UM School of Business Administration students traveled to the Dominican Republic to offer business consulting and training in underserved communities.
When five students from the Hyperion Council at the University of Miami’s School of Business Administration traveled to the Dominican Republic in 2016 to offer business consulting and training in underserved communities, they came back with unexpected lessons.
Traveling to Puerto Plata, in the northern part of the Caribbean island, the undergraduates said they were surprised to learn how important culture, generosity and flexibility are in business—humbling insights gained on a trip during which they encountered the worst poverty they’d ever seen.
“Before we went, we’d prepared a lot of materials and did a lot of research. But when you get there on the ground, it’s different,” says Jake Beck, a senior majoring in economics and ecosystems policy. “You’ve just got to roll with it.”
Students say they were thrilled to find ways to assist six micro-entrepreneurs, and to apply their classroom studies to real-world business problems. One colmado (local general store or bodega) owner immediately adopted an accounting system the UM group suggested to track income, expenses and profits at her tiny convenience store.
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Aerial footage of mountains and valleys in the Dominican Republic.
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“To see that immediate impact helped validate what we were doing and gave me more motivation,” says Briana Scott, a recent alumna who double-majored in accounting and visual journalism.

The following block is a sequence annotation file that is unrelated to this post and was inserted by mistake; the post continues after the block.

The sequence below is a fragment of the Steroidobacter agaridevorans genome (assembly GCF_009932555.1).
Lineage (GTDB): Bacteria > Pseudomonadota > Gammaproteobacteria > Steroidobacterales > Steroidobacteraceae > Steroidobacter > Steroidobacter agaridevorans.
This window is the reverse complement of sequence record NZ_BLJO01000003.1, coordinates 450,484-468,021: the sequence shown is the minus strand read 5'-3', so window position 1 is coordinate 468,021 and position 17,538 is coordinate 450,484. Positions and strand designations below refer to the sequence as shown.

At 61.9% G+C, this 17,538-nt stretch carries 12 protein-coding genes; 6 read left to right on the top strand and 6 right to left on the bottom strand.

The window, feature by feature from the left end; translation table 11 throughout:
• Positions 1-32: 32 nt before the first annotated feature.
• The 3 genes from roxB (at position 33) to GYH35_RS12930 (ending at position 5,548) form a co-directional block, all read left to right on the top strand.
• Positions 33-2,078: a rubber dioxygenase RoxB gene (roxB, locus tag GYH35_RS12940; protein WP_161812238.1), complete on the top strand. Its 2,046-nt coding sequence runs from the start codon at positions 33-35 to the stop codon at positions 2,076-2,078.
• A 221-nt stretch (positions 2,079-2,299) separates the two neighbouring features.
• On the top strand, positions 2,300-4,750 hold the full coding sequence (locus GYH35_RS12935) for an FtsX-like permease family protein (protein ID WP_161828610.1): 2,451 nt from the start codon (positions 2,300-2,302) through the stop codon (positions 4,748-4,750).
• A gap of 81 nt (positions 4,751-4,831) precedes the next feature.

Yet the colmado owner also told the group that she’d keep extending credit to customers, just as others had helped her in tough times, even if that cultural practice cut into her potential profits.
“We needed to understand that it’s not just about making money. It’s about sharing resources and creating relationships. It’s a kind of ‘paying it forward’ mentality,” says Riva Trivedi, an SBA senior and the council’s former secretary general.
“So much of it was them just being generous,” says Trivedi, who is majoring in finance, legal studies and health sector management and policy. “They don’t have much for themselves, and yet they are giving. It’s inspiring.”
Students also learned that high-tech business solutions may not work everywhere. Their initial suggestions for a painter, a Haitian emigrant, to beef up his website proved unrealistic. The group eventually found a way for a nonprofit with better tech skills and internet access to help the artist.
Perhaps most emotional and humbling for the group was seeing extreme poverty in a Haitian batey community—settlements around a sugar mill—where the students taught budgeting workshops for children and parents at a local school.
Scott says the Caribbean trip changed her perspective, making her appreciate more what she has as well as value more how others persevere. She’s also more determined now to master Spanish to communicate better. She sums up the experience this way: “It was one of the hardest things I’ve ever done in my life and one of the most rewarding.”
The Hyperion Council is open to undergraduate students starting in their sophomore year and provides business assistance to underserved communities in the Miami area and abroad. Members must be nominated by a professor or student and be accepted.
- Special to UM News